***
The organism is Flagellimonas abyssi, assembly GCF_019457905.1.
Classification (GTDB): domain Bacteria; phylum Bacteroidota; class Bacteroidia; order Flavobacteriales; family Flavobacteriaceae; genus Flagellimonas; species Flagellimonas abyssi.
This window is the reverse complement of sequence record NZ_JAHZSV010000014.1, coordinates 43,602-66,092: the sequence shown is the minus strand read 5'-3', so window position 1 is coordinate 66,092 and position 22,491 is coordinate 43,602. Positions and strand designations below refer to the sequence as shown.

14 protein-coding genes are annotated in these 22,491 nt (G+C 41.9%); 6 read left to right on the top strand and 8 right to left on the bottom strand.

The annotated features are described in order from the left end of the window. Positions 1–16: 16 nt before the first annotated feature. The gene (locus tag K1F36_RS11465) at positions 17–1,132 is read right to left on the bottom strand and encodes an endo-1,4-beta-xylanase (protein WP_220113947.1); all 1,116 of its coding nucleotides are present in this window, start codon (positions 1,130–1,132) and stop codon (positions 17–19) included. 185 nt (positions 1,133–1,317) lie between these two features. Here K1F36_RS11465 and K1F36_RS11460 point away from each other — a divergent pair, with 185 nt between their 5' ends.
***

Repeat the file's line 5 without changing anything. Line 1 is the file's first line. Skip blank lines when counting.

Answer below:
The annotated features are described in order from the left end of the window. Positions 1–16: 16 nt before the first annotated feature. The gene (locus tag K1F36_RS11465) at positions 17–1,132 is read right to left on the bottom strand and encodes an endo-1,4-beta-xylanase (protein WP_220113947.1); all 1,116 of its coding nucleotides are present in this window, start codon (positions 1,130–1,132) and stop codon (positions 17–19) included. 185 nt (positions 1,133–1,317) lie between these two features. Here K1F36_RS11465 and K1F36_RS11460 point away from each other — a divergent pair, with 185 nt between their 5' ends.